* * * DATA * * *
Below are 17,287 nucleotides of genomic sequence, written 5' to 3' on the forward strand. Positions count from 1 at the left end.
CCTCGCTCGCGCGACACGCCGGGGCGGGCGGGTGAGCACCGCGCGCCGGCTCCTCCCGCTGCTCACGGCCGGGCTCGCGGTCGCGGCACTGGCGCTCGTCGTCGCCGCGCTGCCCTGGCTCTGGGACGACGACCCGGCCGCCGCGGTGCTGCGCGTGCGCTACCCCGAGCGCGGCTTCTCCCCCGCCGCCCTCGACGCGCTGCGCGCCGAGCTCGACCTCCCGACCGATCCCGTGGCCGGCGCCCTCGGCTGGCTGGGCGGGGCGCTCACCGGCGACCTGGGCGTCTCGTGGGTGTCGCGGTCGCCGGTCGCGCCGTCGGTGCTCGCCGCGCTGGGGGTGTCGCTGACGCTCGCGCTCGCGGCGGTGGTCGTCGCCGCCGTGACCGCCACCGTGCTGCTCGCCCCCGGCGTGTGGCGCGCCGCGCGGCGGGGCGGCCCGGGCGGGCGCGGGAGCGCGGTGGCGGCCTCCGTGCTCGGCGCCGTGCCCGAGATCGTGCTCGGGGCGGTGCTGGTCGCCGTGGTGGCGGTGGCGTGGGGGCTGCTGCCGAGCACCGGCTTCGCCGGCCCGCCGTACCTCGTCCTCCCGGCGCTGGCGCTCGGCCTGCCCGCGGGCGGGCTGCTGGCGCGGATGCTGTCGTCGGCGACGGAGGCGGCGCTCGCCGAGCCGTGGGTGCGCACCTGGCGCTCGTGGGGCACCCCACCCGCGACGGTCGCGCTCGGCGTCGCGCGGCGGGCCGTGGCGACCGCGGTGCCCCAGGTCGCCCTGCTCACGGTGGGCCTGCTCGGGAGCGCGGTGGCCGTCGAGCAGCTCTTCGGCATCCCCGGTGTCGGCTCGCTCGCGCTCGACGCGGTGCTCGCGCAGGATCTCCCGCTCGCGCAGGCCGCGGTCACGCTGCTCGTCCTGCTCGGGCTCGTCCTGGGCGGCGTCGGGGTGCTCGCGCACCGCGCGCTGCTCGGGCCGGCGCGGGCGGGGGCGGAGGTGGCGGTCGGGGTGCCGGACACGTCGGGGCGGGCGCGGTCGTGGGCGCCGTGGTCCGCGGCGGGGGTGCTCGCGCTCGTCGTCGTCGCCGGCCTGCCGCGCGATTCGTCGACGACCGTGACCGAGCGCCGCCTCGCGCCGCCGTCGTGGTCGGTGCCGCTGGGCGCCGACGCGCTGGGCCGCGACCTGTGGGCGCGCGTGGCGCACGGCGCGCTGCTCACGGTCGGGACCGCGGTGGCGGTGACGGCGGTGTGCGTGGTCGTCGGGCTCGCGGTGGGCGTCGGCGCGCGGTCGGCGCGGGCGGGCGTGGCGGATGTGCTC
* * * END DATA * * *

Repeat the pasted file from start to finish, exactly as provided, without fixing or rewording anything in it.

Below are 17,287 nucleotides of genomic sequence, written 5' to 3' on the forward strand. Positions count from 1 at the left end.
CCTCGCTCGCGCGACACGCCGGGGCGGGCGGGTGAGCACCGCGCGCCGGCTCCTCCCGCTGCTCACGGCCGGGCTCGCGGTCGCGGCACTGGCGCTCGTCGTCGCCGCGCTGCCCTGGCTCTGGGACGACGACCCGGCCGCCGCGGTGCTGCGCGTGCGCTACCCCGAGCGCGGCTTCTCCCCCGCCGCCCTCGACGCGCTGCGCGCCGAGCTCGACCTCCCGACCGATCCCGTGGCCGGCGCCCTCGGCTGGCTGGGCGGGGCGCTCACCGGCGACCTGGGCGTCTCGTGGGTGTCGCGGTCGCCGGTCGCGCCGTCGGTGCTCGCCGCGCTGGGGGTGTCGCTGACGCTCGCGCTCGCGGCGGTGGTCGTCGCCGCCGTGACCGCCACCGTGCTGCTCGCCCCCGGCGTGTGGCGCGCCGCGCGGCGGGGCGGCCCGGGCGGGCGCGGGAGCGCGGTGGCGGCCTCCGTGCTCGGCGCCGTGCCCGAGATCGTGCTCGGGGCGGTGCTGGTCGCCGTGGTGGCGGTGGCGTGGGGGCTGCTGCCGAGCACCGGCTTCGCCGGCCCGCCGTACCTCGTCCTCCCGGCGCTGGCGCTCGGCCTGCCCGCGGGCGGGCTGCTGGCGCGGATGCTGTCGTCGGCGACGGAGGCGGCGCTCGCCGAGCCGTGGGTGCGCACCTGGCGCTCGTGGGGCACCCCACCCGCGACGGTCGCGCTCGGCGTCGCGCGGCGGGCCGTGGCGACCGCGGTGCCCCAGGTCGCCCTGCTCACGGTGGGCCTGCTCGGGAGCGCGGTGGCCGTCGAGCAGCTCTTCGGCATCCCCGGTGTCGGCTCGCTCGCGCTCGACGCGGTGCTCGCGCAGGATCTCCCGCTCGCGCAGGCCGCGGTCACGCTGCTCGTCCTGCTCGGGCTCGTCCTGGGCGGCGTCGGGGTGCTCGCGCACCGCGCGCTGCTCGGGCCGGCGCGGGCGGGGGCGGAGGTGGCGGTCGGGGTGCCGGACACGTCGGGGCGGGCGCGGTCGTGGGCGCCGTGGTCCGCGGCGGGGGTGCTCGCGCTCGTCGTCGTCGCCGGCCTGCCGCGCGATTCGTCGACGACCGTGACCGAGCGCCGCCTCGCGCCGCCGTCGTGGTCGGTGCCGCTGGGCGCCGACGCGCTGGGCCGCGACCTGTGGGCGCGCGTGGCGCACGGCGCGCTGCTCACGGTCGGGACCGCGGTGGCGGTGACGGCGGTGTGCGTGGTCGTCGGGCTCGCGGTGGGCGTCGGCGCGCGGTCGGCGCGGGCGGGCGTGGCGGATGTGCTC